(Reuters) - Two Russian strategic bomber planes flew over the Sea of Japan for more than seven hours, the Russian defence ministry said on Tuesday in a statement released as Japan's prime minister was beginning a visit to Ukraine.
The Tupolev Tu-95MS planes are capable of carrying nuclear weapons and Moscow regularly flies them over international waters in the Arctic, North Atlantic and Pacific as a show of strength.
The timing of the latest flight appeared more pointed than usual, as Japanese Prime Minister Fumio Kishida was due in Kyiv later on a visit to show solidarity with Ukrainian President Volodymyr Zelenskiy in the war against Russia.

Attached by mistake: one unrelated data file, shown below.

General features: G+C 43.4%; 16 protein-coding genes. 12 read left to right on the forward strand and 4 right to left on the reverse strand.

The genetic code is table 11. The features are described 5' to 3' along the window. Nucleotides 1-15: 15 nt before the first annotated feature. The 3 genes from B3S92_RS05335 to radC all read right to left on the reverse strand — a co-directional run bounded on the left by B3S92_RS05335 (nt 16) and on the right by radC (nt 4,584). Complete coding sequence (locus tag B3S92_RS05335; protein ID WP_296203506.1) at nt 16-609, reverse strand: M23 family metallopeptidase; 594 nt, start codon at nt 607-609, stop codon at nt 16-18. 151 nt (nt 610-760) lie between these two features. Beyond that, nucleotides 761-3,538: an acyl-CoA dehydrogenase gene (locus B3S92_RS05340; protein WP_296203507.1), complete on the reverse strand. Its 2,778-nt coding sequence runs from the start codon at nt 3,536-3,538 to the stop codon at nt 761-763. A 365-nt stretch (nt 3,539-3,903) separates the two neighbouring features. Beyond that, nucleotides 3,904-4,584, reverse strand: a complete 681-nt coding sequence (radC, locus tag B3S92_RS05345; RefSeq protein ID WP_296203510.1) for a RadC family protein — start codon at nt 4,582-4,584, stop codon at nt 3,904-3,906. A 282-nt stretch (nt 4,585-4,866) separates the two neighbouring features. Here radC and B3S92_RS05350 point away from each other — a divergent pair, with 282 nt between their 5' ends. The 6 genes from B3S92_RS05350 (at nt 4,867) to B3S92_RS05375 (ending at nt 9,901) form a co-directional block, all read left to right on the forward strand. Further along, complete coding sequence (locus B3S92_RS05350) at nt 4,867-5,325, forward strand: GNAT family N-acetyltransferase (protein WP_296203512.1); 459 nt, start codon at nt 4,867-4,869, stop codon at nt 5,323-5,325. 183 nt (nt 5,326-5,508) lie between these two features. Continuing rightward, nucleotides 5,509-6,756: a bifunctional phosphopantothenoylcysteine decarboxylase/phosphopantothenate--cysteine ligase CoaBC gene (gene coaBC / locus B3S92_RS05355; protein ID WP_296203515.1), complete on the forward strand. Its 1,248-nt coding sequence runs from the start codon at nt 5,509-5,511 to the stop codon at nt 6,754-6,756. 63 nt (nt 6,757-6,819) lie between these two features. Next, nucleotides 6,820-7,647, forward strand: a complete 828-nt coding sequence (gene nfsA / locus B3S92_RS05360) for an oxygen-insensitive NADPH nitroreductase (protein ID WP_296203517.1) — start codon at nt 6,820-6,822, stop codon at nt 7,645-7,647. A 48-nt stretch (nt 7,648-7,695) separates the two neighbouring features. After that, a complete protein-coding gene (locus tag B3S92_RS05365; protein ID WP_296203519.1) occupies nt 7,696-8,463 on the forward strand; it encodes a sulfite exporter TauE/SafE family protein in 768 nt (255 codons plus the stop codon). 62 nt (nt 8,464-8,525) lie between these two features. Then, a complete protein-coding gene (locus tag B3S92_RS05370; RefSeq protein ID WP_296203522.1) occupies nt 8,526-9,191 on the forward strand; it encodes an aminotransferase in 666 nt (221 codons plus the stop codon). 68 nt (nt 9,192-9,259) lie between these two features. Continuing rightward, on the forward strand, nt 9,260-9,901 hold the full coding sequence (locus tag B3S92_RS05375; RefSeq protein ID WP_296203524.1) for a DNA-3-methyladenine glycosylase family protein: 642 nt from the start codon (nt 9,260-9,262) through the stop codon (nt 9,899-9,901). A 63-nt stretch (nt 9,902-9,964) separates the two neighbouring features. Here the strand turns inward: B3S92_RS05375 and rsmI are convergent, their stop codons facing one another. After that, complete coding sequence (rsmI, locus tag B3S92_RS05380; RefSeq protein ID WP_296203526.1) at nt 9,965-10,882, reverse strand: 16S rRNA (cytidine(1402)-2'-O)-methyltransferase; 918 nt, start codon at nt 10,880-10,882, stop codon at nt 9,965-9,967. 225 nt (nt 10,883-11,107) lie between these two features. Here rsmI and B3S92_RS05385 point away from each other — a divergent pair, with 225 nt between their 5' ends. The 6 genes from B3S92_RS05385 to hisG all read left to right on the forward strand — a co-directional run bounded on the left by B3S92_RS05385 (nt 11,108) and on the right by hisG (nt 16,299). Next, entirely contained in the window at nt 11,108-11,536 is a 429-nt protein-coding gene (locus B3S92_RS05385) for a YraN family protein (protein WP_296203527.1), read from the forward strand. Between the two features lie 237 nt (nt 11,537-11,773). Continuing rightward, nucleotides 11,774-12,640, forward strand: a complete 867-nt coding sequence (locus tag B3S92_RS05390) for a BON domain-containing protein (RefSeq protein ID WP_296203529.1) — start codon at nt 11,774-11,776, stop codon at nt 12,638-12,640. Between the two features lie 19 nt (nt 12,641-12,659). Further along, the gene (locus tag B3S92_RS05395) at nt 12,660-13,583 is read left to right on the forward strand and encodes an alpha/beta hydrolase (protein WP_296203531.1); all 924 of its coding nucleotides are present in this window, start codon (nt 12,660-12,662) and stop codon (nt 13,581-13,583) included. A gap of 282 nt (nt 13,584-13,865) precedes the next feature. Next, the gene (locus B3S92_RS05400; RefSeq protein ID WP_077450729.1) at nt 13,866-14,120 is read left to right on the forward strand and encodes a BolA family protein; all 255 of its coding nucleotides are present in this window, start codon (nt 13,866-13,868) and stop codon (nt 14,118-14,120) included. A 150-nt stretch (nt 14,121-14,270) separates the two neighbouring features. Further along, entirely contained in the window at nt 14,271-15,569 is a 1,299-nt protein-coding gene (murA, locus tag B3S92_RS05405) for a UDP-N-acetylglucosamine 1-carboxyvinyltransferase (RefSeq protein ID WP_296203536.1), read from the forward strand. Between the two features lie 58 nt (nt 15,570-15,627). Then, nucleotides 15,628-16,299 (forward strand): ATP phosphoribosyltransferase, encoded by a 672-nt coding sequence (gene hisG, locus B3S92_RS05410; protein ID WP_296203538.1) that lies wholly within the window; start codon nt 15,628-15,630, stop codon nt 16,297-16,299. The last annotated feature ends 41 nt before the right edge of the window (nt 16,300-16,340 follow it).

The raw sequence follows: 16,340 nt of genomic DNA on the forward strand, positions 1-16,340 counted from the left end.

Japanese national broadcaster NHK showed Kishida boarding a train at the Polish town of Przemysl near the Ukraine border.
Russia said the strategic bombers made a "planned flight", escorted by fighter planes. It was carried out in strict compliance with international law and was made over neutral waters, the defence ministry said.
In February, North American air defence forces were sent to intercept several Russian strategic bombers and fighter jets as they flew over international airspace near Alaska.
Japan, which has its own territorial dispute with Moscow over islands in the north Pacific that dates back to the end of World War Two, is a key Asian ally of the United States and a member of the Group of Seven rich democracies, and has joined Western sanctions against Russia.
Kishida's trip to Ukraine also coincides with Chinese President Xi Jinping's state visit to Moscow.
(Writing by Caleb Davis and Mark Trevelyan; Editing by Gareth Jones)